I am about halfway through my next project. In keeping with the theme of writing about college and studying, it is a book of (hopefully) humorous essays on my time at university in England – basically documenting all the strange and incredible experiences I went through, being a foreign student in UK, navigating the challenges of college life in an alien environment. It’s actually something I thought about writing for a while, and finally decided that I had to either bite the bullet and write it, or decide to bury it in my pile of ideas.
Do you have an all-time favorite book?
This sort of question is very hard to answer, because I have a list of favorite novels that I love almost equally, and like to return to over and over, but the first one that springs to mind is Pride and Prejudice, which in my opinion is one of the most perfect novels ever written. I have very diverse interests when it comes to reading, and the close runner’s up would be the Harry Potter series, anything by Agatha Christie, the plays of Oscar Wilde, the Anne of Green Gables series and A Suitable Boy by Vikram Seth. I could read any one of these books, and be completed cheered up, as well as transported to the time I first read them, in awe of characters and stories that are completely captivating in their own way.
If you could jump in to any book, and live in that world, which would it be?
I always felt like I was living in the wrong time, that I would be far more suited to a different century. I would love to live in the world of Elizabeth and Mr. Darcy, attending balls and discussing one’s neighbors. Failing that, like children everywhere, I would love to be a student at Hogwarts, and learn spells, befriend magical creatures and fight dark forces.
What book are you reading right now?
I am reading Milan Kundera’s The Unbearable Lightness of Being. I have never read any of his books before, but I am loving this one so much, I can’t wait to read some of his others. I am also re-reading Gerald Durrell’s My Family and Other Animals, which I had read as a child. I bought a copy for myself a few months ago, and have been saving it – sometimes half the fun of reading a good book is the anticipation. I am also dipping into Marian Keyes’ collection of humorous essays, Under the Duvet, for inspiration – she is also one of my favorite authors.
If you could meet two authors, who would you pick and why?
I would pick Oscar Wilde and Jane Austen – I imagine both would be scintillating conversationalists – Wilde with a stream of witticisms, and Austen’s biting sarcasm and social commentary. Although I am not sure that I would like to have them in the same room, there might be verbal fireworks!
Do you wish you could get better grades? Do you struggle with certain subjects and believe that maybe you’re not cut out for them? Do you want to spend less time studying and still get good grades? Maybe you think that some subjects are just not for you. Maybe you don’t like to study, because you secretly believe that you just don’t have what it takes, so why bother? Maybe you are a parent, worrying about your child’s grades, worrying whether they will be able to qualify for the opportunities you want for them. Studying for tests and exams can be stressful, not just for students, but also for teachers and parents. Grades in school exams and standardized tests can seem to determine your entire future, and yet many students are not able to get the grades they think they need to succeed.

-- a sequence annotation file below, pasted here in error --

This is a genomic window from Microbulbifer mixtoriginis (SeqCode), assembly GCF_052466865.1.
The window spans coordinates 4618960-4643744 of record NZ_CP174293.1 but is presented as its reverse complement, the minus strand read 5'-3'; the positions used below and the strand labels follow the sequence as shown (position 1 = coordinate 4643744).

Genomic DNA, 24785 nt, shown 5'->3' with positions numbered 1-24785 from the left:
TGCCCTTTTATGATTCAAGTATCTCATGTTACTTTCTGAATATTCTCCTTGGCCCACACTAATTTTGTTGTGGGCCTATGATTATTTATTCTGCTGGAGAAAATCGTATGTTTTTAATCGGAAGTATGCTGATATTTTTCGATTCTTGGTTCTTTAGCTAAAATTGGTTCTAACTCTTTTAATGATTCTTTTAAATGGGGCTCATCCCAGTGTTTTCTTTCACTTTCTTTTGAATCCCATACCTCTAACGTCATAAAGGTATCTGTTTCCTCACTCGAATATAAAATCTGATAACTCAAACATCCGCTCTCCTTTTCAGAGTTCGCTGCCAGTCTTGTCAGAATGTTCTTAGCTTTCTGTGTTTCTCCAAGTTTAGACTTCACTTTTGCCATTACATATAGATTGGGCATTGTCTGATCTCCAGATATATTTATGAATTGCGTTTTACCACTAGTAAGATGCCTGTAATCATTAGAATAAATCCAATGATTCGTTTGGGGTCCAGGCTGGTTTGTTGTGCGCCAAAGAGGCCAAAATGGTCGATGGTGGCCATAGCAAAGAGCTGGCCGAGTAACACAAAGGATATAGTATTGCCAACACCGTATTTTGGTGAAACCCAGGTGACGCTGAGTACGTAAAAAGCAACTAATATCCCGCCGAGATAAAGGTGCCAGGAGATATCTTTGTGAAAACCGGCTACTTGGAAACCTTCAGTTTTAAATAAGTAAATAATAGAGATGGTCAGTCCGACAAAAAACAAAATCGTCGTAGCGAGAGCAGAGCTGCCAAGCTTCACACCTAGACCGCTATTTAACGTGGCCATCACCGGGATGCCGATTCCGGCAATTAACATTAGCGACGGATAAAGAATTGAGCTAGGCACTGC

Anyone Can Get An A+ is a conversational, down-to-earth guide for high school and college students on how to maximize their learning and get the grades they want. This book draws on research from the fields of psychology and neuroscience, and gives students practical advice that they can implement right away, to overcome procrastination, make the most of their study time and improve their grades significantly.
The book includes sections on how the right nutrition and diet can aid learning, how to organize your time and study schedule, how to keep track of all your deadlines and school-related paperwork, and how to overcome procrastination to complete your schoolwork on time. The author also discusses how students can incorporate the latest research on education and learning into their everyday study habits.
Anyone Can Get An A+ contains 39 tips on various aspects of studying and preparing for exams. In this book, you will learn:
• How best to prepare for exams
• What is the top mistake most students make when doing exam preparation and how to avoid it
• How to overcome procrastination and use your study time wisely
• How to break down larger assignments into smaller chunks
• How to write a paper
• How to use small segments of time effectively
• How to get help to understand difficult material
This book includes techniques that work for both high school and college students. Although some of the examples used may resonate more easily with college students, it is never too early to start good study habits, and many of the tips translate equally to high school and college. The author herself learnt many of these techniques while preparing for board exams in high school.
About the Author
Geetanjali Mukherjee is the author of six non-fiction books, three of which are written for students. She has a background in law and public policy, with a keen interest in human rights and international relations. She has lived in four countries on three continents, can cook dishes from around the world, and loves to binge watch TV crime and medical dramas. Geetanjali’s latest book, Anyone Can Get An A+ is a guide for students struggling with the pressures of schoolwork, giving practical tips gleaned from the latest research in psychology, neuroscience and cognitive thinking.
You can find out more about Geetanjali on her blog or by following her on Twitter and Facebook.
You can purchase Anyone Can Get An A+ on Amazon. Remember it is on sale for 99 cents from today thru Feb. 19th.